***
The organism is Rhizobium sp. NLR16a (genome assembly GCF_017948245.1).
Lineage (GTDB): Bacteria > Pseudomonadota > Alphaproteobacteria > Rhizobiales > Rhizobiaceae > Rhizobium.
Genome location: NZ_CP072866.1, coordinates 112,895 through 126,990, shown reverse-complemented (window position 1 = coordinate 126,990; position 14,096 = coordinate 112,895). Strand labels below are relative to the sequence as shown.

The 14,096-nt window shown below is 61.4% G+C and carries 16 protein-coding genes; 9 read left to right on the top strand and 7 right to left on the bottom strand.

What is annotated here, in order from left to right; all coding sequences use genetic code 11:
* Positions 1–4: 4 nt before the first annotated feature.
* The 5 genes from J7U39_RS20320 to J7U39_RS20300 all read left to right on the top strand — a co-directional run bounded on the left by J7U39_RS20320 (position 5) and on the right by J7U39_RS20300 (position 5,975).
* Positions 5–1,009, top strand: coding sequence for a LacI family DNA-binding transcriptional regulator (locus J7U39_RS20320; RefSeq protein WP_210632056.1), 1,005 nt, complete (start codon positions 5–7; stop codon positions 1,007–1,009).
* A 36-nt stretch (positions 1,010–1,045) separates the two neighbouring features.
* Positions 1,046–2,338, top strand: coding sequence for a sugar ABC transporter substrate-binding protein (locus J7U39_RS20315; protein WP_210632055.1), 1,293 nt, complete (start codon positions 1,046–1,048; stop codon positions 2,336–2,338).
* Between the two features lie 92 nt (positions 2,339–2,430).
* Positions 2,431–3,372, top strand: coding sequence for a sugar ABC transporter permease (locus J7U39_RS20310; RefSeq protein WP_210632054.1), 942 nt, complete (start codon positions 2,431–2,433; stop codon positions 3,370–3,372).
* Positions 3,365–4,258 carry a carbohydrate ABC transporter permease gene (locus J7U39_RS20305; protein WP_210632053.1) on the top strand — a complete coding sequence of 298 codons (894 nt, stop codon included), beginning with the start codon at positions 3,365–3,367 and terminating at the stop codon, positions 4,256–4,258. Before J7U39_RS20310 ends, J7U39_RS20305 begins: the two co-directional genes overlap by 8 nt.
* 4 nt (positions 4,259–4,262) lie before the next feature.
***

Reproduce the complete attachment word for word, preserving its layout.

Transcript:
The organism is Rhizobium sp. NLR16a (genome assembly GCF_017948245.1).
Lineage (GTDB): Bacteria > Pseudomonadota > Alphaproteobacteria > Rhizobiales > Rhizobiaceae > Rhizobium.
Genome location: NZ_CP072866.1, coordinates 112,895 through 126,990, shown reverse-complemented (window position 1 = coordinate 126,990; position 14,096 = coordinate 112,895). Strand labels below are relative to the sequence as shown.

The 14,096-nt window shown below is 61.4% G+C and carries 16 protein-coding genes; 9 read left to right on the top strand and 7 right to left on the bottom strand.

What is annotated here, in order from left to right; all coding sequences use genetic code 11:
* Positions 1–4: 4 nt before the first annotated feature.
* The 5 genes from J7U39_RS20320 to J7U39_RS20300 all read left to right on the top strand — a co-directional run bounded on the left by J7U39_RS20320 (position 5) and on the right by J7U39_RS20300 (position 5,975).
* Positions 5–1,009, top strand: coding sequence for a LacI family DNA-binding transcriptional regulator (locus J7U39_RS20320; RefSeq protein WP_210632056.1), 1,005 nt, complete (start codon positions 5–7; stop codon positions 1,007–1,009).
* A 36-nt stretch (positions 1,010–1,045) separates the two neighbouring features.
* Positions 1,046–2,338, top strand: coding sequence for a sugar ABC transporter substrate-binding protein (locus J7U39_RS20315; protein WP_210632055.1), 1,293 nt, complete (start codon positions 1,046–1,048; stop codon positions 2,336–2,338).
* Between the two features lie 92 nt (positions 2,339–2,430).
* Positions 2,431–3,372, top strand: coding sequence for a sugar ABC transporter permease (locus J7U39_RS20310; RefSeq protein WP_210632054.1), 942 nt, complete (start codon positions 2,431–2,433; stop codon positions 3,370–3,372).
* Positions 3,365–4,258 carry a carbohydrate ABC transporter permease gene (locus J7U39_RS20305; protein WP_210632053.1) on the top strand — a complete coding sequence of 298 codons (894 nt, stop codon included), beginning with the start codon at positions 3,365–3,367 and terminating at the stop codon, positions 4,256–4,258. Before J7U39_RS20310 ends, J7U39_RS20305 begins: the two co-directional genes overlap by 8 nt.
* 4 nt (positions 4,259–4,262) lie before the next feature.